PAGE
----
It was a quiet Halloween. I'm still sick and I had to leave for my business trip that evening anyway, so we didn't really have time to watch a horror movie or do much of anything else besides eat dinner and toss candy at little kids in costume. So we made mummy dogs for dinner - hot dogs wrapped in strips of crescent roll dough (the type that comes in the can). It's something we'd seen in a little recipe book my mom picked up a few weeks ago, and it amused us so much we had to try them. They were easy and fun, and turned out pretty tasty. Not exactly the healthiest dinner for two grown adults, but it's Halloween, and since we deliberately chose candy that neither of us likes to hand out to the trick-or-treaters, so we figured we were entitled to at least some kind of treat.
My coworker and I headed out to Red Bluff late Halloween night - coincidently just about the time we ran out of candy and shut off all the lights. Driving down I-5, whether north or south, is never much more than a bleak experience, because it's a freeway whose designers seemed determined to lay it out through the ugliest, dullest parts of the state. Driving north on I-5 at night is even worse, because when it is dark, there is nothing to see at all, and you only know you've gone somewhere because eventually you come upon yet another truck stop with a different name and configuration than the last one you saw a millennium ago.
We have spent the past two days in meetings in a tiny little room on the Tehama county fairgrounds, and we'll do it tomorrow too, although for only a few hours instead of the entire day. My role in all of this is, as usual, to lurk in the back and take copious notes so that I can produce a decent draft of the report that is the outcome of these sorts of workshops. And when I am not taking notes, I have been either trying very hard not to hack up a lung (stupid winter cold) or else killing the wasps which keep sneaking in from who knows where, and hovering around the window that is right next to the little table where I've been sitting. I've tried to be rather discreet about it, but it's starting to creep me out a little because even when the doors and windows are shut they still keep showing up.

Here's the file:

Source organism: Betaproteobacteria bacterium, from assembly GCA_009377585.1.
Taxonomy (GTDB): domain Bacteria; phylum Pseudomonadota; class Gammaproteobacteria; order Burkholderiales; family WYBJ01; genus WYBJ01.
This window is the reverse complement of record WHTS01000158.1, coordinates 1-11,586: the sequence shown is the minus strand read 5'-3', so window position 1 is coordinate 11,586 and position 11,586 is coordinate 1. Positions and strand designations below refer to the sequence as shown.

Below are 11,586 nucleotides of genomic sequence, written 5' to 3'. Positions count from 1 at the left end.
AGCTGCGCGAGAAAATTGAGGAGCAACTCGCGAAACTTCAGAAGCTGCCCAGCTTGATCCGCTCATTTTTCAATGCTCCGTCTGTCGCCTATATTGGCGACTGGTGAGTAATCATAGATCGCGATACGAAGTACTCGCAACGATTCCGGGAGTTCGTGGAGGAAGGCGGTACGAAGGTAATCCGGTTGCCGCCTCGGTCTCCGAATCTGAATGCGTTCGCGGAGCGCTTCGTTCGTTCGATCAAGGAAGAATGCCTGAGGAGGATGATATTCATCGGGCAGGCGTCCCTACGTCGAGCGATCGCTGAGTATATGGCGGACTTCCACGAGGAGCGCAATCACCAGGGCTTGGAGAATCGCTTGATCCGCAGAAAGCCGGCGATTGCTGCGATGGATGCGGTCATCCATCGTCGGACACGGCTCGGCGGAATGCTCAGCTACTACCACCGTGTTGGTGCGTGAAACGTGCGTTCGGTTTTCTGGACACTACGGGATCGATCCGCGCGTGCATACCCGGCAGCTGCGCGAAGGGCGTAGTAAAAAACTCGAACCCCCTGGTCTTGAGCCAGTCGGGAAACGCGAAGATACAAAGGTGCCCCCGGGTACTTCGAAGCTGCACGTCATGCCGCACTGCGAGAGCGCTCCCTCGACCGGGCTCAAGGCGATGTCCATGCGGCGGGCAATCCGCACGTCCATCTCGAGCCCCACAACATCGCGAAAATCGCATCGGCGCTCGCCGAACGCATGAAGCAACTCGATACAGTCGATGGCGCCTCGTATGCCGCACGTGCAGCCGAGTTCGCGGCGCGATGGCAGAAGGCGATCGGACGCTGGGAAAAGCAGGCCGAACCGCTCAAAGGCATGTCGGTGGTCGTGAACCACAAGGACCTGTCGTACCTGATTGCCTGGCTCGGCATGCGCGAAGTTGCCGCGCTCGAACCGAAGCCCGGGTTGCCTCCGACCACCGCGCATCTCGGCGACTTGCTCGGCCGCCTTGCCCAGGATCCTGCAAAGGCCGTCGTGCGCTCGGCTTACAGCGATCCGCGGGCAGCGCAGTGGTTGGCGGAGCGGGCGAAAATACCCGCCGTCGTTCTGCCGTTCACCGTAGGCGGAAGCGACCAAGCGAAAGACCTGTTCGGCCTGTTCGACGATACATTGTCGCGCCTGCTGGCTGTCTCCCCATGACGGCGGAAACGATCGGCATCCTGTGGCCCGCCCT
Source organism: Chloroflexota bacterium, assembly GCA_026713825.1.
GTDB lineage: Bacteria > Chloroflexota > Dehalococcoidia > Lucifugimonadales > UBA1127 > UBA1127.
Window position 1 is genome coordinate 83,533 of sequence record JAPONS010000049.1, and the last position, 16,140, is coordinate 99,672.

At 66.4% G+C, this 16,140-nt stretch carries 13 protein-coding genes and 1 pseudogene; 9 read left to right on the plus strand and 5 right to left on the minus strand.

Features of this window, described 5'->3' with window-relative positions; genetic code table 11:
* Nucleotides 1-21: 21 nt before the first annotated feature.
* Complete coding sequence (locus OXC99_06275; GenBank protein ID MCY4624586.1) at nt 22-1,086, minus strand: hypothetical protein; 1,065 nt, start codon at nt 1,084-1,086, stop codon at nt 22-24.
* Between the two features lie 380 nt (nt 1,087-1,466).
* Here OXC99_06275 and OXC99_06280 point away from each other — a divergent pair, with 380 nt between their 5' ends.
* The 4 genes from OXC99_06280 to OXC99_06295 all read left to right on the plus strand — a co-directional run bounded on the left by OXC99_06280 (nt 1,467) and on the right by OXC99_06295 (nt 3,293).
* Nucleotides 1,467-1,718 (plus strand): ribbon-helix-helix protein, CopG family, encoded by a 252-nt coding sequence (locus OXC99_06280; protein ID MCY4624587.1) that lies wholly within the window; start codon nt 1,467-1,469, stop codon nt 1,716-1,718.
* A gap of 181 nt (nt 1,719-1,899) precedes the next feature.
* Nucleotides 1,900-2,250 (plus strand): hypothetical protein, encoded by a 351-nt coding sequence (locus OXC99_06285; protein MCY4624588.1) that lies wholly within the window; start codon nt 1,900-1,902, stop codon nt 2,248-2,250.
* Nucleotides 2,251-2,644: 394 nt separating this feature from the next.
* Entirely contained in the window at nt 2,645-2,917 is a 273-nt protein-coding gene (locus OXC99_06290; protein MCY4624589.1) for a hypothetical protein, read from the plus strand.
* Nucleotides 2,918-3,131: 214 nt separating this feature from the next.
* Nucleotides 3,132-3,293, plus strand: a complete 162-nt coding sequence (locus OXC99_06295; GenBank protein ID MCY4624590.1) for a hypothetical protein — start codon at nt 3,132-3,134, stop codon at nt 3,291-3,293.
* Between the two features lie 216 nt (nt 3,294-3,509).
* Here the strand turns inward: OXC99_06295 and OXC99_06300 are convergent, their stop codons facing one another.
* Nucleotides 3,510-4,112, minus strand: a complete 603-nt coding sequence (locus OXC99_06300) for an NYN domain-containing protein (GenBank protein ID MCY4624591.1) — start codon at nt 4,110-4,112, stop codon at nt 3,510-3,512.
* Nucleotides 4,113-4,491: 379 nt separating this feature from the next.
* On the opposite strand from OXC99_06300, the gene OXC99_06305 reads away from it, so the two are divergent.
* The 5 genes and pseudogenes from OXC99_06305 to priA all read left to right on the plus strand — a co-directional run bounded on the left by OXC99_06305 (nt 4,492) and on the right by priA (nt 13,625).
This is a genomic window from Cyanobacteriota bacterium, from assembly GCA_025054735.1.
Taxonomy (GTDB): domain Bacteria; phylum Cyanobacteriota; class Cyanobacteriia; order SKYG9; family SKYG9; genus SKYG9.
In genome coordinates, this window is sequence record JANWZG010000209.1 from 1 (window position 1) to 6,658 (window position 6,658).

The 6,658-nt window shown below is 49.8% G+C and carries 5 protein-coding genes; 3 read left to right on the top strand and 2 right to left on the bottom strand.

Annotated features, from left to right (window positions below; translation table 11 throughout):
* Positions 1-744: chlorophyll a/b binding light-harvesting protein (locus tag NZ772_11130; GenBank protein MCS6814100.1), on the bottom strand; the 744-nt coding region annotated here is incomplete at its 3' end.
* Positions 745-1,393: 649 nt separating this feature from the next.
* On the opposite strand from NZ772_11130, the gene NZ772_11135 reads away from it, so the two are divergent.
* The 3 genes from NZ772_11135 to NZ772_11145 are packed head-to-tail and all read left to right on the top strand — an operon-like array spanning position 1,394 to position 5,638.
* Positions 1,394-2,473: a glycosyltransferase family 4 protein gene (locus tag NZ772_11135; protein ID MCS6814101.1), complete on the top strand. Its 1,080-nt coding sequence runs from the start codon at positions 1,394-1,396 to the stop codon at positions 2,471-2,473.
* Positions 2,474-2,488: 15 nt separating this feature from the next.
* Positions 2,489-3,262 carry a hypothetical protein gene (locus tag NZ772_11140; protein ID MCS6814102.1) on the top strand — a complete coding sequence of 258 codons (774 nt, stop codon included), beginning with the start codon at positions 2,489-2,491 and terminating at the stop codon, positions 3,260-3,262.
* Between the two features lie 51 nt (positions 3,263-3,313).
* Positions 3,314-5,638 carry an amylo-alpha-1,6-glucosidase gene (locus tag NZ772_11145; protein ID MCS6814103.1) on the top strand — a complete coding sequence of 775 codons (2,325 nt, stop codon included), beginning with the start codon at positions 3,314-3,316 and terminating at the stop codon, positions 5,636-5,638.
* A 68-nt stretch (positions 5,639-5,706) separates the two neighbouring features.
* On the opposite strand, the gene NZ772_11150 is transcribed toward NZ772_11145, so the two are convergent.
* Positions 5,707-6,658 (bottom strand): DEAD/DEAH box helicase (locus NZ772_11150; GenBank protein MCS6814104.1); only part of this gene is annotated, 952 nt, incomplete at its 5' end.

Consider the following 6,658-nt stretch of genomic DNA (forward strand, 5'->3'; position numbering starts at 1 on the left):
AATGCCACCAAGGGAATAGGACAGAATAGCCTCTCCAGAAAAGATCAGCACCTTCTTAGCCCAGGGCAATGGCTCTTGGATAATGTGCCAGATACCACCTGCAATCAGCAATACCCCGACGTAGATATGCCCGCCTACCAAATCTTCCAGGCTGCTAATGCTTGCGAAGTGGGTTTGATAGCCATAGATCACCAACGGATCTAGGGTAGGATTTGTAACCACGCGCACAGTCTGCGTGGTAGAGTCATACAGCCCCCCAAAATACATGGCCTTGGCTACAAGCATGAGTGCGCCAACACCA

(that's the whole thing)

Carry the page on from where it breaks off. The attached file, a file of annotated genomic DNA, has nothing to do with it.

Aside from being sick, the workshop itself feels as if it's gone rather well. Plus, it has the benefit of an architect who has been madly sketching out design alternatives on the fly over the past two days, to the point where his little section of the table has slowly been buried under a great mount of that thin, almost translucent paper that architects use, and occasionally the woman sitting next to him had to rummage underneath the mess to find something of hers. His enthusiasm and tireless ability to keep rolling with all the suggestions and changes has been something marvelous to watch.
I'm back in my hotel room now, tired and wishing that when I wake up tomorrow I won't be coughing all the time, and also wondering if combining cold medication and some serious decongestants would be okay because to be honest, I'm starting to get a little desperate here. So instead of mixing drugs at random in the hopes of being able to breathe again, I shall tell you about Red Bluff - at least what I have seen of it so far.
Red Bluff is not, so far, a very exciting sort of place. Everything we've seen, while wandering aimlessly in the hope of tracking down someplace to go for lunch, suggests that this is not the sort of place people come to unless they have a really good reason. The few people in the meetings who are actually from around here have only confirmed this perception.
At dinner we sat beside a table of people who were talking about their trucks and their guns. And last night while watching TV I saw a commercial for a tattoo parlor during a prime time show. I realize that my being sick and feeling so crummy certainly colors how I feel about this place, so I am trying to maintain some optimism that Red Bluff really is not the hick sort of town it seems to be, but so far everything we've experienced certainly hasn't helped.